It was agonizing waiting for the doctors to tell us something.  This was so out of the blue!  When the doctors came back to us after hours of test after test, each one costing hundreds of dollars, the news was not good. Moonbeam had suffered a series of strokes, and was now blind, and for all intents and purposes, brain dead. They informed us about the extraordinary measures we could take to prolong his life, but I stopped listening after brain dead.  

I would not torture this blessed boy with needles and scalpels and steroids. I knew I had to let him go, that saying goodbye was the most humane thing to do.  A vet tech brought him to me, and I held him in my arms, cooing, “ Moonie, my beautiful boy”,  stroking his ears, tears streaming from my eyes.  .  We watched as they inserted an IV line and gave him the drug that would put him in eternal sleep.  I held his paws and buried my face in his fur until  his body went slack.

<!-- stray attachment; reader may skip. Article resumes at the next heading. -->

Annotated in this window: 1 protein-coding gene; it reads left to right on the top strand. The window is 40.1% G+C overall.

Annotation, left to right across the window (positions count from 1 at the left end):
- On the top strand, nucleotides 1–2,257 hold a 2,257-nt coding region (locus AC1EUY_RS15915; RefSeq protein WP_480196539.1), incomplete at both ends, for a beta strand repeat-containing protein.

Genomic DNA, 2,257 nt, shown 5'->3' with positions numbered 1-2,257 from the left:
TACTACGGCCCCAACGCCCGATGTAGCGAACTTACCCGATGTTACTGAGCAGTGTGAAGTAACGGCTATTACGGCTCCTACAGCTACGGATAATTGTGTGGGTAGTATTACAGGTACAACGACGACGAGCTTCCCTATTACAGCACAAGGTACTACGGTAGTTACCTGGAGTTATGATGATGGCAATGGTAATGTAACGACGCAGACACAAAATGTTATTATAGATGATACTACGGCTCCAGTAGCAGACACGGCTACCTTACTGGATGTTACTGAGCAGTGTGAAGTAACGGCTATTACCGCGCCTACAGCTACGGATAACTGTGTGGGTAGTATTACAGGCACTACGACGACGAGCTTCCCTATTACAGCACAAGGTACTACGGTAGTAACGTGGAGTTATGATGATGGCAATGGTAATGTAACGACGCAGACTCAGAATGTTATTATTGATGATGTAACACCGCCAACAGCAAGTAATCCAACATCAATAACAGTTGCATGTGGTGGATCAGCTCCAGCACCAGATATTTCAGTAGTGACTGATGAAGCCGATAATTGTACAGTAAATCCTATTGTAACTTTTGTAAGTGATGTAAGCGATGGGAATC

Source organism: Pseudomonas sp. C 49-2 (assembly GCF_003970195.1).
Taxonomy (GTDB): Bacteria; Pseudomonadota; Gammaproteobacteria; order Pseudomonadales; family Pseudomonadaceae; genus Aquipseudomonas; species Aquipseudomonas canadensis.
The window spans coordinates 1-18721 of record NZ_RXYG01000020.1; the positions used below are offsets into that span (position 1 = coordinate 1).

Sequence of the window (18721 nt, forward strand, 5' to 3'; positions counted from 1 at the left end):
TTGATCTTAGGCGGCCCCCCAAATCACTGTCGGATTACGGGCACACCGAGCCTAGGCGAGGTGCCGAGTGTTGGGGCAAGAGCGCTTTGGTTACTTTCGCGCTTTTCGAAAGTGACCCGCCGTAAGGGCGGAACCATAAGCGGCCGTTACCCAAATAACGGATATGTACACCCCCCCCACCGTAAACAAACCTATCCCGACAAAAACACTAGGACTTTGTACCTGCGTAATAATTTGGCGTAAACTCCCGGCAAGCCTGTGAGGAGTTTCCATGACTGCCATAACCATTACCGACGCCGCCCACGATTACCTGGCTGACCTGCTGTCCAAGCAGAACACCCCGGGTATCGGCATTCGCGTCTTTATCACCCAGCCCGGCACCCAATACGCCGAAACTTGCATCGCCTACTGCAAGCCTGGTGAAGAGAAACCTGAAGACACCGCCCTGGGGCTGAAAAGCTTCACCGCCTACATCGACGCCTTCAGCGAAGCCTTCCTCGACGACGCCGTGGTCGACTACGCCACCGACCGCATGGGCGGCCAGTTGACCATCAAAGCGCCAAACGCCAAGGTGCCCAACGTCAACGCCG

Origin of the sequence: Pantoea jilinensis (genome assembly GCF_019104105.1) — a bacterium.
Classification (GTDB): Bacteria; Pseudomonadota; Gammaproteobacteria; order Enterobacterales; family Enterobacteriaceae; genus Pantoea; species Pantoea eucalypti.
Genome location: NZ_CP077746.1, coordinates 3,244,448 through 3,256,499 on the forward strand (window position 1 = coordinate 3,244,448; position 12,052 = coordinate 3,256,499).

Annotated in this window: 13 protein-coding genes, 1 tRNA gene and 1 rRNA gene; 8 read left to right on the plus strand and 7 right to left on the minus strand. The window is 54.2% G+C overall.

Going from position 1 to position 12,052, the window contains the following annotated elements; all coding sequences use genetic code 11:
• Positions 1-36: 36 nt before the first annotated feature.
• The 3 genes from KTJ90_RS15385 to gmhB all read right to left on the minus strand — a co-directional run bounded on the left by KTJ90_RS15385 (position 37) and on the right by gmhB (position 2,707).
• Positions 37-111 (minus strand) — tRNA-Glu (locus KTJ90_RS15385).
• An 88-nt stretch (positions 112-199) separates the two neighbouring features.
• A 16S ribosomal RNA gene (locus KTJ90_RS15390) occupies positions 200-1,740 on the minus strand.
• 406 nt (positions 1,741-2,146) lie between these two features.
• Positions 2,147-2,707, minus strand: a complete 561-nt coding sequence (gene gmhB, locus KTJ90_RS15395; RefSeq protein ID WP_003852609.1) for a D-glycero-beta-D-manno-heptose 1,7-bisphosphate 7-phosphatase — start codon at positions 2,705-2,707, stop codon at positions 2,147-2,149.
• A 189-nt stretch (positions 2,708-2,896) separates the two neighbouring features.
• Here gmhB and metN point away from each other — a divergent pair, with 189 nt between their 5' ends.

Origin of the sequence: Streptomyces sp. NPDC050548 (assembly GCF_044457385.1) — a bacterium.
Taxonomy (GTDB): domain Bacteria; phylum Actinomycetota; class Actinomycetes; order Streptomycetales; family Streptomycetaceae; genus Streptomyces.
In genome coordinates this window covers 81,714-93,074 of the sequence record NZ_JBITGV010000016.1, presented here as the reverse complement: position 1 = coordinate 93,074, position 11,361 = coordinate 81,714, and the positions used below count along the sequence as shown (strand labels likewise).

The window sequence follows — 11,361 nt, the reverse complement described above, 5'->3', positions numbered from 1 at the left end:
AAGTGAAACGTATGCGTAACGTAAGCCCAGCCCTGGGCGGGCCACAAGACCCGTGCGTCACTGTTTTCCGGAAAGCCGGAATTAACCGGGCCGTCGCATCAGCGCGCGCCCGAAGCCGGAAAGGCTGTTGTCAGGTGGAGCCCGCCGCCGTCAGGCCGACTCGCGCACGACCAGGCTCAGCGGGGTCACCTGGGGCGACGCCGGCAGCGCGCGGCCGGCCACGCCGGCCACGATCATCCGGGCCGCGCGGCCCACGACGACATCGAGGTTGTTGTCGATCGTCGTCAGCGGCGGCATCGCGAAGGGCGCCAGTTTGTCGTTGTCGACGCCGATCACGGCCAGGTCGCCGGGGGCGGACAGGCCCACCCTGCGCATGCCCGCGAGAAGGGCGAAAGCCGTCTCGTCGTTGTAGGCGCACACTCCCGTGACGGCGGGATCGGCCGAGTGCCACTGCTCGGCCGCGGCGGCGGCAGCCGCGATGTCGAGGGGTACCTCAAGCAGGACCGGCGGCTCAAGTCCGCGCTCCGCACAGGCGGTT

I think much of what I have learned about love and responsibility comes from being a lifelong pet guardian, and the special connections I have felt with  each one of my furry companions. Sometimes I look at this picture of Moonbeam and still cry, touched by the love I felt for him, and him for me.